1980 Even The Score/Tie Me Down (Solid Gold/A & M) SGS-700
1980 Lookin’ For Trouble/Shot Down (Solid Gold/A & M) SGS-701
1980 5035/Delirious (Solid Gold/A & M) SGS-702
1980 Still Talkin’ About Love/Someone Will Play The Blues (Solid Gold/A & M) SGS-708
1980 Enough Is Enough/[same] (Solid Gold/A & M) SGS-713
1981 Silver Screen/Head On (Solid Gold/A & M) SGS-715
1982 Your Daddy Don’t Know/Run For Your Life (Solid Gold/A & M) SGS-719
1982 Start Tellin’ The Truth/Ya Love Ta Love (Solid Gold/A & M) SGS-724
1982 Don’t Walk Away/Why Can’t We Talk? (Solid Gold/A & M) SGS-728
1982 Get It On Credit/Why Can’t We Talk? (Solid Gold/A & M) SGS-732
1983 Girls’ Night Out/Andrea (Solid Gold/A & M) SGS-737
1983 All I Need/The Me Generation (Solid Gold/A & M) SGS-742
1983 Ready To Make Up/Standing In (Solid Gold/A & M) SGS-743

1984 New Romance (It’s A Mystery)/No More Cliches (Solid Gold/CBS) SGS-753

1980 Lookin’ For Trouble (Solid Gold/A & M) SGR-1000
1981 Head On (Solid Gold/A & M) SGR-1005
1982 Get It On Credit (Solid Gold/A & M) SGR-1011
1983 Girls Night Out (Solid Gold/A & M) SGR-1016
1984 Greatest Hits (Solid Gold/CBS) SGR-1021

1984 Assault & Flattery (Solid Gold/CBS) SGR-1024

Jim Norris (drums, vocals) / Fred Cacciotti  (guitar) / Steve Malison / Ray Chaput / Doug Varty (keyboards, vocals) / Mike Argue (guitar, vocals) / Mark Corbin (bass, vocals) 
Originally known as Taxi, this Sudbury-based band moved to Toronto in 1968 and were signed to the Apex label later that year where they changed their name to The Tote Family. They released the single “Alright Mama” in 1969, but failure to chart led to a change in labels, this time with Yorkville where they released “Right Girl” later that year. Success eluded the band and members began leaving for greener pastures – Cacciotti went on to join Homestead, Malison became a digital engineering instructor at Fanshawe College. The final version of the group featuring Norris, Varty, Argue and Corbin would rename themselves SeaDog where they had much greater success. with notes from Doug Varty. [also see TAXI, SEA DOG]

1969 Alright Mama/Leave Me Be (Apex) 77103  
1969 Right Girl/Miles Miles Miles (Yorkville) YVS-45024

Michel Seguin
(percussion) / Lise Cousineau (vocals) / Robert Stanley (guitar; 1974-1975) / Michel Dion (bass; 1974-1975) / Yvan Ouellet (keyboards; 1974-1975) / Denis Farmer (drums; 1974-1975) / George Rodriguez (drums; 1975-1977) / Gerry Labelle (flute, saxophone; 1975) / Peter Kisilenko (bass; 1975-1977) / Fred Henke (piano, saxophone; 1975-1977) / Rawn Bankley (guitar; 1975-1977); Marcel Huot (drums; 1975-1977)
Toubabou was formed in 1974. They released two albums and split up in 1977; Seguin, Cousinea and Ouellet all went on to solo careers.

Le blé et le mil (Kot’ai) KOT-3305
1975 Attente (Barclay) 80222

Nancy Nash (vocals) / Rosalind Keene (vocals) / Mary Saxton (vocals)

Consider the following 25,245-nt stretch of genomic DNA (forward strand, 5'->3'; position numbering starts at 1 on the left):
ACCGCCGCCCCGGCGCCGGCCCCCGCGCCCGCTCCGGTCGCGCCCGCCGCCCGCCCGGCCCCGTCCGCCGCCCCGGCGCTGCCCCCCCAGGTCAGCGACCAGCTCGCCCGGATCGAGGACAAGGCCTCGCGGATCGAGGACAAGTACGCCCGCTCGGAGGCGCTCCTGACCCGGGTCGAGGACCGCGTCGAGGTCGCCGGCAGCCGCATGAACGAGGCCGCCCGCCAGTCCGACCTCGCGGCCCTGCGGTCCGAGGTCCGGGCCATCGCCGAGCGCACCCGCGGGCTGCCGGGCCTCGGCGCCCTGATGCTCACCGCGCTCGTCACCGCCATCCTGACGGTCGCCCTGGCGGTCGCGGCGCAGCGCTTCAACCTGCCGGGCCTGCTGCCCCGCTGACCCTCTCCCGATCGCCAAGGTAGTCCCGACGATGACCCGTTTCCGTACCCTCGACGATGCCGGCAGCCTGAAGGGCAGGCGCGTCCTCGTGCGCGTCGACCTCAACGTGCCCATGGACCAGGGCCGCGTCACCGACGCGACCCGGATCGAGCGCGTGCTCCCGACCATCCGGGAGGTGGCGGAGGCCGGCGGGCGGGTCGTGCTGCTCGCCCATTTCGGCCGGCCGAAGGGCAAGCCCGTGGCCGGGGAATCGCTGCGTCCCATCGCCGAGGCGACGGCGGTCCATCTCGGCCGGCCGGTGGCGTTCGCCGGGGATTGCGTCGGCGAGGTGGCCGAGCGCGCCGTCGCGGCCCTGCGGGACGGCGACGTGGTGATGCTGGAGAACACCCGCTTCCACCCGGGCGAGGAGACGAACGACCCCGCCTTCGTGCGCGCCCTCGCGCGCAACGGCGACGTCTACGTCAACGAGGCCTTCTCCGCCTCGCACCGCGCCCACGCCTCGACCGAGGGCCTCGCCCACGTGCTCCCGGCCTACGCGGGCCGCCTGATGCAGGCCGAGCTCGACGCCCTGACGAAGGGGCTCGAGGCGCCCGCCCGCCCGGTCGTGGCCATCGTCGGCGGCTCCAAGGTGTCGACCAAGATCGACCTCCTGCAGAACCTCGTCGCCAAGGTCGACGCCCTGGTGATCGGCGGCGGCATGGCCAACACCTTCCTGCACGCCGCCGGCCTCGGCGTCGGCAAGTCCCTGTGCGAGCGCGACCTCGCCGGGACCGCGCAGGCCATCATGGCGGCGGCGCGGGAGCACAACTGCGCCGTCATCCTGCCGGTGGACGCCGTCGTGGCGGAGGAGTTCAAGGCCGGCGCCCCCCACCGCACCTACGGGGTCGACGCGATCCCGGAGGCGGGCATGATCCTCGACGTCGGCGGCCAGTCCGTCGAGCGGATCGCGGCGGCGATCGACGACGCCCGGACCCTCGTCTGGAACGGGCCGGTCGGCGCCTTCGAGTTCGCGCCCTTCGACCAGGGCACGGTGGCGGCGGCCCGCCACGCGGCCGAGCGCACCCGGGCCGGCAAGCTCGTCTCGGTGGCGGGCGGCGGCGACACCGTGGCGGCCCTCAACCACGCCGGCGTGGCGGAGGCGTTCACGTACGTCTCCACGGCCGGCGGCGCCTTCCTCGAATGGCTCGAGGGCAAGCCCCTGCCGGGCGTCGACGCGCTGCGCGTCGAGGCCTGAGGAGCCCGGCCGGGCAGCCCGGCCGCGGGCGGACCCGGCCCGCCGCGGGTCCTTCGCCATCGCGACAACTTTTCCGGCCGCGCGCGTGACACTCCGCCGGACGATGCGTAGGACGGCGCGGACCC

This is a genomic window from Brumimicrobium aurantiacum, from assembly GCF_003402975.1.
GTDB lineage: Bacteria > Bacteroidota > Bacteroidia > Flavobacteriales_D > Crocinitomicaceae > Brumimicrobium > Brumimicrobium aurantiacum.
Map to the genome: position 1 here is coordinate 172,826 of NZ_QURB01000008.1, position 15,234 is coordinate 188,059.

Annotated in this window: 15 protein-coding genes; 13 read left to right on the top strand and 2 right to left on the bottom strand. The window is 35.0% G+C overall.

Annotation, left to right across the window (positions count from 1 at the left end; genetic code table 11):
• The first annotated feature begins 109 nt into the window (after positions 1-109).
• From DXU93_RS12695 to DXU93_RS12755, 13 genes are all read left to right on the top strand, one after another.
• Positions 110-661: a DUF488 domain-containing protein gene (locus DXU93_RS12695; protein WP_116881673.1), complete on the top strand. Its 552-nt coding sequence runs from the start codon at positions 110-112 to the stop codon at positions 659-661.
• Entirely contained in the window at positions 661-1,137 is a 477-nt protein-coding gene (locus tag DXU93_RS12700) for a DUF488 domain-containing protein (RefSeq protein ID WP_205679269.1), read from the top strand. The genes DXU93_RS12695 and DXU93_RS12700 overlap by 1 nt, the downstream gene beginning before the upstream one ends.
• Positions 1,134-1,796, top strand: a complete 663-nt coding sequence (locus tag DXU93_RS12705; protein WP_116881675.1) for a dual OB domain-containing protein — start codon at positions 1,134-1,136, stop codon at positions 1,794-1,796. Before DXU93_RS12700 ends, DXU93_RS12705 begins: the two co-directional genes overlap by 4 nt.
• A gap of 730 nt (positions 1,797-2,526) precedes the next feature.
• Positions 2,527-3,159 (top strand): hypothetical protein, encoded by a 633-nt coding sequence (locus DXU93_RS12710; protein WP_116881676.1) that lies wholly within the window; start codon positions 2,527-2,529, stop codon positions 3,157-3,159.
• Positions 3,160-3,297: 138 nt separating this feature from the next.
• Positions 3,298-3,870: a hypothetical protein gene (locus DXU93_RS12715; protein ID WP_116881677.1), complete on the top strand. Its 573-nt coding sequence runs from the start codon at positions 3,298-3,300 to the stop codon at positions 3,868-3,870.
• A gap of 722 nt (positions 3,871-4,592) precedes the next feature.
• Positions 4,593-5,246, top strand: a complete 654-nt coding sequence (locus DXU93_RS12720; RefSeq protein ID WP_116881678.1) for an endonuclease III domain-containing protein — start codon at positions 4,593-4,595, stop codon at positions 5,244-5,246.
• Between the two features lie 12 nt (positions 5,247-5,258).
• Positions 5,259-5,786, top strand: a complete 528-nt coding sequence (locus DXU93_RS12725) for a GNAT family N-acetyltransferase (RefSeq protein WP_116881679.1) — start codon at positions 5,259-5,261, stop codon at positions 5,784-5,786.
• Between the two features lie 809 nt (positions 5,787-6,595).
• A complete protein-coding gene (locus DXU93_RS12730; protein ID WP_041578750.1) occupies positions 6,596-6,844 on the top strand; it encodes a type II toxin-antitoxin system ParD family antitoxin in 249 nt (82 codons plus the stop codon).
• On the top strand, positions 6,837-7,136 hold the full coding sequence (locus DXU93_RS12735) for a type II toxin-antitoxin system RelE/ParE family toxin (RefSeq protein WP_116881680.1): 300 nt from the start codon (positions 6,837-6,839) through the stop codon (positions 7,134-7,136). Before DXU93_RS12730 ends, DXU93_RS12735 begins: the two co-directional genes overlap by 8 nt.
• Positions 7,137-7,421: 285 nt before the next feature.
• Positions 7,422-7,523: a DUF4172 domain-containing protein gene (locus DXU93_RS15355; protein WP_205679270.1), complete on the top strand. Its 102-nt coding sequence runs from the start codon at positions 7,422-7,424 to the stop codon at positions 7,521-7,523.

West Coast disco studio ‘supergroup’; Nash and Saxton would go on to have successful solo careers. [also see NANCY NASH, MARY SEXTON]

1979 Take a Look (But Don’t Touch)/ Nightrider (Magnum) 1242-8801

1979 Touché (Magnum) 9242-2002

Mary Lou Gauthier (vocals; 1976) / Heather Gauthier (vocals) / Judi Richards (vocals) / Lorri Zimmerman (vocals; replaced Mary Lou Gauthier) / Liette Lomez (vocals; 1979-1986)
Montreal’s Toulouse were a trio of studio backing vocalists who decided to team up as a group in 1975. Following the release of their self-titled debut in 1976, Mary Lou Gauthier was replaced by Zimmerman Their first single, the French hit “It Always Happens This Way (C’est toujours à recommencer)”, only contained two lines in English but managed to chart outside of Québec. In April 1977 it reached No.39 on RPM Top Singles Chart and No.29 on the CHUM Chart. They were the first bilingual disco who comfortably sang in English and French. With the cross-over potential of the debut, the act re-released the LP in 1977 with all the vocals re-recorded in English for the American market. This move proved successful as the act had subsequent hits in the US including “A.P.B” which also managed to chart on the Canadian east – reaching No.1 on several radio stations. Lomez was added in 1979 when the group signed with CBS Records. Their next, and final, album was ‘Trois Dimensions’ in 1981.

1977 It Always Happens This Way (C’est toujours à recommencer)/On A Rien A Perdre (Magique/Umbrella) MAG-10
1977 A.P.B./Tonight I Feel Like Dancin’ (Magique/Parapluie) MAG-11
1977 What Would My Mama Say/Tonite I Feel Like Dancin’ (Magique) MAG-12
1977 What Would My Mama Say/Tonite I Feel Like Dancin’ [12″] (Magique) DS-45102
1978 Lindbergh II/Lindbergh II (Instrumental) (Magique) M-3803
1978 365 Jours D’amour/Ca Peut Arriver (Magique) M-3806
1978 Prends-moi Je Veux T’aimer/Trop Tard (Magique) M-3811
1978 Don’t Play With My Heart/Catch The First Thing Smoking (Magique) M-3813
1978 Comme La Lumiere/Tetes En Amour (Magique) M-3814
1979 Funkystation/Je Suis Libre (Magique) M-3815
1979 Je N’ai Jamais Pense/Sans Toi (Magique) MX-3817
1979 Hotesse De L’air/Tout Bas Tout Doux (CBS) C5-4236
1980 Rock My Love/Boogieman (CBS) C5-4242
1980 11 A.M. ‘n Rainin’/Dancin’ Shoes (CBS) C5-4251
1981 Tendre Doux/Trois Dimensions (CBS) C5-4278

1981 Que c’est, que c’est ?/Au bout de mes rêves (CBS) C5-4287

1976 Toulouse (Magique) M-7601
1977 Export (Magique) M-7603
1978 Taxi pour une nuit blanche (Magique) M-7605
1980 Dangerous Ladies (CBS) PFC-80036
1981 Trois dimensions (CBS) PFC-80053
1993 Best of Toulouse (Unidisc) AGEK-2018

Potion Magique (Magique) M-7604

Frank Morrison (vocals) / Andy Legault (guitar, vocals) / Wayne Leslie (bass, vocals) / David Milliken (guitar) / Paul Huot (drums, vocals) / Gary Comeau (guitar) / John Baccho (guitar, vocals) / Buddy Stanton (keyboards) / Greg McGhee (drums, replaced Huot) / Scott Cushnie (keyboards, replaced Stanton) / Jack Arsenault (keyboards, replaced Cushnie) / Jim McIntyre (guitar, vocals) / Lachlan MacFadyen (guitar, vocals)